Moving forward through retreat

As well as raising the profile of environmental issues, climate change’s position near the top of political and business agendas is rapidly forging new links between parts of the environmental policy framework traditionally regarded as separate.

Both the national waste strategy due in late May and the water strategy expected later this year (see p 4 ), for example, will be underpinned by the primary objective of reducing carbon dioxide emissions.

But with the environmental policy world expanding so fast, there are serious risks that in the headlong rush to abate carbon, serious environmental mistakes will be made.

First we had biofuels and the risk that increasing the acreage of fuel crops, both in the developing and developed world, will reduce biodiversity. Now we have the Environment Department (DEFRA) seeking to promote nanotechnology’s climate-fighting credentials before methods to assess its environmental risks have been established (see pp 44-45 ).

The head of steam behind climate change is likely to prove double-edged. There is a great opportunity for many of the things environmental groups have campaigned for over the years to finally be put into effect, but also a danger - personified in many minds by our next Prime Minister, Gordon Brown - that strict adherence to economic growth will tip the planet over the edge.

All the signs are that governments and businesses are grasping for solutions that allow continued economic growth, and that do not threaten well-ingrained patterns of consumer behaviour or proven power generation technologies.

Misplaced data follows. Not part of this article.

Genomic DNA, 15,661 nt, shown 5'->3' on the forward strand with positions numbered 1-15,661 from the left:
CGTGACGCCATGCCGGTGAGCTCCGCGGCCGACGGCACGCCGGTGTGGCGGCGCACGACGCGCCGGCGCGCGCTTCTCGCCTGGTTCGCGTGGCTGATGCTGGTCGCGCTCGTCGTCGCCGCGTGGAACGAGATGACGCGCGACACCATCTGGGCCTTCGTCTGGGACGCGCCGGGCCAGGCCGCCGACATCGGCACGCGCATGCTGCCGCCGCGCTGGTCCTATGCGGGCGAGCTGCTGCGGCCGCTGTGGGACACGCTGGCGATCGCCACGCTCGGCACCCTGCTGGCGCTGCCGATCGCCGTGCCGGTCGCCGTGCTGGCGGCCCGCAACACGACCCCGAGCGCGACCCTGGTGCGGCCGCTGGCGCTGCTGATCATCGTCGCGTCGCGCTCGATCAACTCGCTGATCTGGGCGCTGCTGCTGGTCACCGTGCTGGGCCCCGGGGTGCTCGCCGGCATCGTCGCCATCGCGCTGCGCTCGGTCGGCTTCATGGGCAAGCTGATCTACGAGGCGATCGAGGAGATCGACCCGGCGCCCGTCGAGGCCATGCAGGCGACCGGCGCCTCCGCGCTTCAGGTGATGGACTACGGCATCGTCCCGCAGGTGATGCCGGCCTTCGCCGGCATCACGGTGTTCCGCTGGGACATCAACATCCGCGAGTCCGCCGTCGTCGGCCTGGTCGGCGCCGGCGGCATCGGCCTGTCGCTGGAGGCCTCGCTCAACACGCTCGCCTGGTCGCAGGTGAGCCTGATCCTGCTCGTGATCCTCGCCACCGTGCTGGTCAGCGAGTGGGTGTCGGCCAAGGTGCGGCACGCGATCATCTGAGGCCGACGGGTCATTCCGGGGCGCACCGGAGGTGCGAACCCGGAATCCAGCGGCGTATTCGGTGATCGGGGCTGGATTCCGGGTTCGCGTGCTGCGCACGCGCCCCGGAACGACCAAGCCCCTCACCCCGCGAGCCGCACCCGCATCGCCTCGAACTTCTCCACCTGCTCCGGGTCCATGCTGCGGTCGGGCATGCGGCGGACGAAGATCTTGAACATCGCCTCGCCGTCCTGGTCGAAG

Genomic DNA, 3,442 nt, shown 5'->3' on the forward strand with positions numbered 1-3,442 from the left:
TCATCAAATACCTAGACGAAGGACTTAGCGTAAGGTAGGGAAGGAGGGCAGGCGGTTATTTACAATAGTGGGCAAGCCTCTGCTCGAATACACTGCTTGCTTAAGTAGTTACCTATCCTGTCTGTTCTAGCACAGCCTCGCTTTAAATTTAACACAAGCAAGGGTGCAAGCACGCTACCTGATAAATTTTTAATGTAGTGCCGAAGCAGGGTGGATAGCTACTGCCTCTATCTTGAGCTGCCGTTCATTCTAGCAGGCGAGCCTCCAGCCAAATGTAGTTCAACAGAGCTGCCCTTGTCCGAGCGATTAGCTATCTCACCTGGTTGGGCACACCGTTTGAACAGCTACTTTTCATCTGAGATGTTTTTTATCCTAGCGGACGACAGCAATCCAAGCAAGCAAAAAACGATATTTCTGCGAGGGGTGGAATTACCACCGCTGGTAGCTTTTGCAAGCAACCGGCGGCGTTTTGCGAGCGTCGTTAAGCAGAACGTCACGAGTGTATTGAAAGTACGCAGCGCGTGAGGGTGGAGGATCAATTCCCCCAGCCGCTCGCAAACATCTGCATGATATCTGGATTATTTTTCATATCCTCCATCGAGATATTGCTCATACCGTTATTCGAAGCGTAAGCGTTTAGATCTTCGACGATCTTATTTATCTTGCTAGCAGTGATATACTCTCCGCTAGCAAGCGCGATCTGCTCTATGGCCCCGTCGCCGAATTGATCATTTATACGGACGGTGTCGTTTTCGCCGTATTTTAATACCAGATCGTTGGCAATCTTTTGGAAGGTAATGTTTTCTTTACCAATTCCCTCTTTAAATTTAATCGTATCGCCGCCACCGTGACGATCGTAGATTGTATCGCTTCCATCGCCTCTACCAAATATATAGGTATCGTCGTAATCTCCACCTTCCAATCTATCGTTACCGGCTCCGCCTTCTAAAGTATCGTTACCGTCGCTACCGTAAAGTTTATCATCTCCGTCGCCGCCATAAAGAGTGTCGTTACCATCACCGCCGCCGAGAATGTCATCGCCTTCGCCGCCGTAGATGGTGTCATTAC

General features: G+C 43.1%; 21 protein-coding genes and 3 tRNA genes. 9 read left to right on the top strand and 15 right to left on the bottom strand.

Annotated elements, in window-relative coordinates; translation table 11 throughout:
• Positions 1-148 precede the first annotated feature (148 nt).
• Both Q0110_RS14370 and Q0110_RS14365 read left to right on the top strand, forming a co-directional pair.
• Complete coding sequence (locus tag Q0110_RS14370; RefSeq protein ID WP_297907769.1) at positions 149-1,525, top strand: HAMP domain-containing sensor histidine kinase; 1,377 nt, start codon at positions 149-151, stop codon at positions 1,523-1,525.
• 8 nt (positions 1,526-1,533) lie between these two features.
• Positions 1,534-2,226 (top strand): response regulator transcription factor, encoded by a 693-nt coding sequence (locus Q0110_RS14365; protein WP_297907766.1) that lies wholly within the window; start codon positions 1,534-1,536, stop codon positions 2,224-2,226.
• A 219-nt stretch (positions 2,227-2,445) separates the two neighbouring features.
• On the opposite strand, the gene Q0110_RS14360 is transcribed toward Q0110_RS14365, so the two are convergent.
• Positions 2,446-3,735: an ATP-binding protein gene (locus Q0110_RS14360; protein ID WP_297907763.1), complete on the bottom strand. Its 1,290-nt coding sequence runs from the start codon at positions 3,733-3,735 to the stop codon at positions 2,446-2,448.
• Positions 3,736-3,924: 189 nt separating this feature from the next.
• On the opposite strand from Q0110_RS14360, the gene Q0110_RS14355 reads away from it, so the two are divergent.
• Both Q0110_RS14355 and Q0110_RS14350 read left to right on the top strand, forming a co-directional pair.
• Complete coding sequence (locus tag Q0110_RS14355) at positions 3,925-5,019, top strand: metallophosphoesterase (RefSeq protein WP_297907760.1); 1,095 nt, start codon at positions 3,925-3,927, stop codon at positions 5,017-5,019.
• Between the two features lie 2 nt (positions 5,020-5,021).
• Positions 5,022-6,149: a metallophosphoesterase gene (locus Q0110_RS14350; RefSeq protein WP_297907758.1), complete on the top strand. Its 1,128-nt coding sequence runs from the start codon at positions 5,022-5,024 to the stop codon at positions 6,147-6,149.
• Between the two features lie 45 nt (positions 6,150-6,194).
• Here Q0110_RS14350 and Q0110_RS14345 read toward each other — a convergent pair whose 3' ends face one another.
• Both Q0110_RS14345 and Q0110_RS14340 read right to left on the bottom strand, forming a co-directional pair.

Biofuels will not threaten the growth of car culture or the growing number of flights we take each year. As an end-of-pipe technology, carbon capture and storage - which may not even be developed in time to keep global temperatures below 2oC - reassures power generators, steel producers and cement manufacturers that they can remain wedded to plant designs that emit huge amounts of CO2 as well as other pollutants. As the latest report from the Intergovernmental Panel on Climate Change says, around $20 trillion will be spent on energy infrastructure alone over the next two decades (see pp 10-11 ) and choices made now will help determine CO2 emission levels for decades to come.

In his recent book, The Revenge of Gaia, eminent scientist James Lovelock warned that the concept of sustainable development, with its acceptance of infinite economic growth, is doomed to failure and what we need instead is "sustainable retreat". Perhaps he is wrong, but have governments even explored the possibility that he is right?

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